It’s been a little over half-a-year since the theatrical release of writer/director Ti West’s X. While it may not have made a killing at the box office, the filmmaker did shoot a prequel around the same time. The teaser trailer for Pearl even played as a post-credits tag after X. A third film called MaXXXine is already on its’ way. While I found X to be a solid slasher, it didn’t really leave a lasting impression. Pearl on the other hand was something completely unexpected. Those looking for something more mainstream like X may be disappointed with the prequel, but if you want something weird, fresh, and out-of-the box, then Pearl delivers.
Mia Goth once again plays Pearl. This time, we are taken back to the year 1918, during the time of the first World War. We are given a look at character’s origin story. Pearl has big dreams of being a dancer in the motion pictures. She tries to sneak out to watch the movies any time she can. Yet, the young woman is stuck on the farm, tending to her ailing father, and taking care of the farm’s livestock.
As we learned in 1979, Pearl was more than a bit crazy and here we see it slowly coming to the surface. What starts off as mostly dancing fantasies, escalates to something much more. In an early scene, we see Pearl playfully talking to the animals, kind of like a live-action classic Disney movie, until she empales one with a pitchfork and feeds it to the alligator. From the opening credits to the score, to the performances, Pearl feels like a deranged 1940’s Disney movie.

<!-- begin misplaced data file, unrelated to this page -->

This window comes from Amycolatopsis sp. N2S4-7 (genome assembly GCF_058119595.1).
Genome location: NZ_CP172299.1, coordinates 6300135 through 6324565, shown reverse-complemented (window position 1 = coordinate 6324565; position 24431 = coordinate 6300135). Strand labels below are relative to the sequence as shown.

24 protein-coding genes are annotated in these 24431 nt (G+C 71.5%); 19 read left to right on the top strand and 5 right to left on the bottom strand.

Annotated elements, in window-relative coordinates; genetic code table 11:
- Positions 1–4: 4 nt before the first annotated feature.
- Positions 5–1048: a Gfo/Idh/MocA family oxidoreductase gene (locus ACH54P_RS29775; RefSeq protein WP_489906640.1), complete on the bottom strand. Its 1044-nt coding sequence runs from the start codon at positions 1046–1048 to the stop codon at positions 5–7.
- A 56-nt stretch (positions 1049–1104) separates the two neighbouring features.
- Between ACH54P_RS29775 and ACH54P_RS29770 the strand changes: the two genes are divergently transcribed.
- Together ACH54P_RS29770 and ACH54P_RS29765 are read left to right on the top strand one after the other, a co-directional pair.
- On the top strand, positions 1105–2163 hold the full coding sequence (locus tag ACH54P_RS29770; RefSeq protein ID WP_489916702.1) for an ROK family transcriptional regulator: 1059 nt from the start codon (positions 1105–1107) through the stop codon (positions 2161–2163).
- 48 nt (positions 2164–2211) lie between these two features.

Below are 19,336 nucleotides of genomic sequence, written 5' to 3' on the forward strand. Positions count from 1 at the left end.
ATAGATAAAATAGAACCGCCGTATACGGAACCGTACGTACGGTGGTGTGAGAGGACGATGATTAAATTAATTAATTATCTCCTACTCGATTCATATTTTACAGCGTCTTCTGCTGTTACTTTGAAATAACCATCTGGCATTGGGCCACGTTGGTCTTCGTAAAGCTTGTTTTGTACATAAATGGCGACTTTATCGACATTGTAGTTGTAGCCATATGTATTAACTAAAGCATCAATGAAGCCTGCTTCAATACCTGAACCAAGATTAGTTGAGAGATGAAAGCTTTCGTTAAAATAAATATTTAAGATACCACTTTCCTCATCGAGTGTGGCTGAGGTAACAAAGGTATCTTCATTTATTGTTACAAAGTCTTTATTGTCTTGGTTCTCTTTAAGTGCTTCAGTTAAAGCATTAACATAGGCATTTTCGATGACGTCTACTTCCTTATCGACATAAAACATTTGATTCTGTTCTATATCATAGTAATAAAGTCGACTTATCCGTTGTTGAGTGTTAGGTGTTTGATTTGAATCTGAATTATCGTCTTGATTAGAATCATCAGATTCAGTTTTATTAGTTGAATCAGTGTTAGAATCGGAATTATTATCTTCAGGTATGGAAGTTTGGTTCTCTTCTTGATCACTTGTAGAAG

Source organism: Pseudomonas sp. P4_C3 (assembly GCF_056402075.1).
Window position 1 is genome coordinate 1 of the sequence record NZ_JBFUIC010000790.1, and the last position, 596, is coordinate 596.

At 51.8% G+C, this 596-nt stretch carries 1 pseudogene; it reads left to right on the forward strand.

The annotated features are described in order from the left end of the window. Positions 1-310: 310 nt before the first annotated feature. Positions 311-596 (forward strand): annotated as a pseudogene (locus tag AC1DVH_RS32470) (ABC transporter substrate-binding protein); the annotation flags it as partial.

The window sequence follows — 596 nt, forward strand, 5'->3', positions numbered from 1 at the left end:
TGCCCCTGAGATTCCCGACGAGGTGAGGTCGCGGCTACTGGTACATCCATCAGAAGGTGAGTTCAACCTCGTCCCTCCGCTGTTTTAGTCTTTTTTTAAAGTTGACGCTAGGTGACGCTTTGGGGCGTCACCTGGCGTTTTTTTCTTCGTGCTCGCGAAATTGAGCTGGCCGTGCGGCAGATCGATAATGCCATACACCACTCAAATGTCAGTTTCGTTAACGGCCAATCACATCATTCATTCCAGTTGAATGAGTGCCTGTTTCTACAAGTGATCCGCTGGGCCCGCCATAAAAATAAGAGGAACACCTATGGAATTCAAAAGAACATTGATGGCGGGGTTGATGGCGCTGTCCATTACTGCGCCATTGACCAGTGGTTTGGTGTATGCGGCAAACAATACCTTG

Most of Pearl’s interactions are with her mother Ruth (Tandi Wright) and the two clearly do not get along. Because Pearl’s father (Matthew Sunderland) is unable to move or speak, living the rest of his life in a wheelchair, Pearl has-to constantly clean and feed him. However, all she wants to do is get away from the farm and as she tells the theater projectionist (David Corenswet), it would be so much easier if her parents were dead.
Goth not only stars, but also co-wrote the script with West. This could be one of the reasons her character is so well written. Goth is given so much to chew on here and she absolutely nails it, delivering one of the most unsettling performances I have seen in a long time. However, it is West’s Disneyesque direction that helps make Goth’s performance even that much stronger. The two have collaborated to give audiences something truly special and not just a needless prequel/sequel.
There are plenty of kills, but they are the least interesting parts of Pearl. It is Goth’s performance that stands front and center. While not all horror fans are going to buy into what West and Goth are selling this time around, I can’t wait to see what they deliver for the third film.
By: Marc Ferman